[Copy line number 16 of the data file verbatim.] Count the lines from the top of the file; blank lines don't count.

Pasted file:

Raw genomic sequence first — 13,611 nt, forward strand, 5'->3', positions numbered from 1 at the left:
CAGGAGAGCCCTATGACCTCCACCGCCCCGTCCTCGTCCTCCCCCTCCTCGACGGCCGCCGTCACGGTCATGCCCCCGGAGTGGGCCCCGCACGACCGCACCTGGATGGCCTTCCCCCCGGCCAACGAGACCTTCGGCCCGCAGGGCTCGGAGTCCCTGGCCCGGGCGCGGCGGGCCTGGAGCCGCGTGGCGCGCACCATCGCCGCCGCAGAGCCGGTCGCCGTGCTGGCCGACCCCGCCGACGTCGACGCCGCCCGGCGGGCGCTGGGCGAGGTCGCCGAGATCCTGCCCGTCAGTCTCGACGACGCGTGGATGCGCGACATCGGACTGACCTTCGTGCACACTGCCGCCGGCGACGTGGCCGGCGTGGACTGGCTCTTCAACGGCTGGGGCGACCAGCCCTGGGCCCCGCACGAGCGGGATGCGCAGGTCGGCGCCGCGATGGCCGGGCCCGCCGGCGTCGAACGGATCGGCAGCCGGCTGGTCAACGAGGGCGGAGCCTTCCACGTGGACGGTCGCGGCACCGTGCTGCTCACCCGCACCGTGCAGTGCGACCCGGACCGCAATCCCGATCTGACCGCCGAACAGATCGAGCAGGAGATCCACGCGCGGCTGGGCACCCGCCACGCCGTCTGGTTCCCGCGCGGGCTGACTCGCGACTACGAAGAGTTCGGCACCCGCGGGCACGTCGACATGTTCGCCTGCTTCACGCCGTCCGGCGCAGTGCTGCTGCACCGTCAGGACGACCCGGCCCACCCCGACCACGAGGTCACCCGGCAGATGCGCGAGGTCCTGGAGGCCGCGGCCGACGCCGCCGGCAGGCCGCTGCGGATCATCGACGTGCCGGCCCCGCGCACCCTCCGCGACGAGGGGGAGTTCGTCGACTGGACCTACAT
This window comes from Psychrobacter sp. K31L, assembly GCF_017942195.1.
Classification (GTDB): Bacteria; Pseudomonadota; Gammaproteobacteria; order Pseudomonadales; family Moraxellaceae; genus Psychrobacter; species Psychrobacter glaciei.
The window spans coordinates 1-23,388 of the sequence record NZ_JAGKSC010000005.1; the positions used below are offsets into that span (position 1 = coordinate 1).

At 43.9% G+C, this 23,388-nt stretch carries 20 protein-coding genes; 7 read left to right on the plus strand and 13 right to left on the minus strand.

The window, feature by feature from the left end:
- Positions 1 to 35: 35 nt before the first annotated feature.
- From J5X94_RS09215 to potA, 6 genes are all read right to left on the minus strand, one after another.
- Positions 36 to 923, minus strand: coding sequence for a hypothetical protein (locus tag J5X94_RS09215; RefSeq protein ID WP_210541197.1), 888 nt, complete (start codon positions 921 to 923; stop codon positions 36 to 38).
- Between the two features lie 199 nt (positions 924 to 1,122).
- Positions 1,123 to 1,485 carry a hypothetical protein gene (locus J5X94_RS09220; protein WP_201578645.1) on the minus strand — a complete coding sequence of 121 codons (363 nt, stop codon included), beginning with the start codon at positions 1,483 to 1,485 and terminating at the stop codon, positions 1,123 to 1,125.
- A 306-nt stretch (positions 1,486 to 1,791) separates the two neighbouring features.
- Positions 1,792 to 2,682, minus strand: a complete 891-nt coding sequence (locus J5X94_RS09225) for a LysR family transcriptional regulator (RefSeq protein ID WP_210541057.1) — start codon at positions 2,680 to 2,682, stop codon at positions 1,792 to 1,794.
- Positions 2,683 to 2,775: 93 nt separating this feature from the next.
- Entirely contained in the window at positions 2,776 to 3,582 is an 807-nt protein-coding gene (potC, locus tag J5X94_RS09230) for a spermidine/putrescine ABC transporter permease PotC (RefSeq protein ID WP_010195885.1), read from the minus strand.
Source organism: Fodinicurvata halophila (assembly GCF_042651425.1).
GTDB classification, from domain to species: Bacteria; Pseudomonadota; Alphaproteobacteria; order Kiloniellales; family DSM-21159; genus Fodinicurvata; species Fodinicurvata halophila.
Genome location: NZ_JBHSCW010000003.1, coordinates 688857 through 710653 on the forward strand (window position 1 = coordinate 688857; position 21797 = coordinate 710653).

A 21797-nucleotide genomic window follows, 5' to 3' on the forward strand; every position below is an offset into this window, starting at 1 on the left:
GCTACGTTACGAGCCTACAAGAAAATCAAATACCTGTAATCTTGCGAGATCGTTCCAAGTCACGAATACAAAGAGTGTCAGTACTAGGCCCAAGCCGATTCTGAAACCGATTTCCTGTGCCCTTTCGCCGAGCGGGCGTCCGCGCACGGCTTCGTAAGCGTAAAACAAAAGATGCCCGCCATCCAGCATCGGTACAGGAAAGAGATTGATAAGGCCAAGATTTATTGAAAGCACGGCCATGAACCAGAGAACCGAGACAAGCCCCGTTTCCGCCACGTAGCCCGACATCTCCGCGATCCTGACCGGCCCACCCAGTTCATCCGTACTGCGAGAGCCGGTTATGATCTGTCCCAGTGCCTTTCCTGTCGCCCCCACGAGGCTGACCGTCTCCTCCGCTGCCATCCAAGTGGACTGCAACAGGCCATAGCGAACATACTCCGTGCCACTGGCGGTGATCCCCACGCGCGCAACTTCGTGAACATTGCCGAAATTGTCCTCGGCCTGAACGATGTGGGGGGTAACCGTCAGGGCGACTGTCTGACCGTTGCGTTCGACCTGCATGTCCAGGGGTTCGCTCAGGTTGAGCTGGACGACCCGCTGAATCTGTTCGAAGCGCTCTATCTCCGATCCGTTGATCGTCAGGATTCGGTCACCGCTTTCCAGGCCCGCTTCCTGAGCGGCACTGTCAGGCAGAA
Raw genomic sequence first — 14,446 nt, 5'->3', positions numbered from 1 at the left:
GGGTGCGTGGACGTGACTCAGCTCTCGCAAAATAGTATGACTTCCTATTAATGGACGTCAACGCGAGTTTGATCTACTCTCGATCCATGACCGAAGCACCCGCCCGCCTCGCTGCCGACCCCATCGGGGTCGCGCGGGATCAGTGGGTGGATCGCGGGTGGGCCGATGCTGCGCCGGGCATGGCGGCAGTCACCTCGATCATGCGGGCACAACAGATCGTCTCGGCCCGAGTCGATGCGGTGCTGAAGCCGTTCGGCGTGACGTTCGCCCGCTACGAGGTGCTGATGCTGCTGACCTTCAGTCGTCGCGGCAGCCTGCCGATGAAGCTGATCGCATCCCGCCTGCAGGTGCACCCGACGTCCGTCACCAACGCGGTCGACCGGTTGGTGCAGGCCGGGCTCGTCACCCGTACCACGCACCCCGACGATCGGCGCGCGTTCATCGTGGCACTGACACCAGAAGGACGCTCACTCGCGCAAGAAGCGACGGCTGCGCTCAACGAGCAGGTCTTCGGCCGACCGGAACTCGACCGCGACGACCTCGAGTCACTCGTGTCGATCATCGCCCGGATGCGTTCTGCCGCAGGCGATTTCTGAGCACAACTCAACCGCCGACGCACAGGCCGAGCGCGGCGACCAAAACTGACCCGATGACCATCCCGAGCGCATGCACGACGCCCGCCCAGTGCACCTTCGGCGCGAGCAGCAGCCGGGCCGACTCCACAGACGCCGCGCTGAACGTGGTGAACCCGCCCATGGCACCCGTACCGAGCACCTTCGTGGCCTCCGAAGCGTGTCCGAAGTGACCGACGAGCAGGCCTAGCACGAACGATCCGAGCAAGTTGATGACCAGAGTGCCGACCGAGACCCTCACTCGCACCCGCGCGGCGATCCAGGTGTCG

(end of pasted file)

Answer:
- Entirely contained in the window at positions 2,776 to 3,582 is an 807-nt protein-coding gene (potC, locus tag J5X94_RS09230) for a spermidine/putrescine ABC transporter permease PotC (RefSeq protein ID WP_010195885.1), read from the minus strand.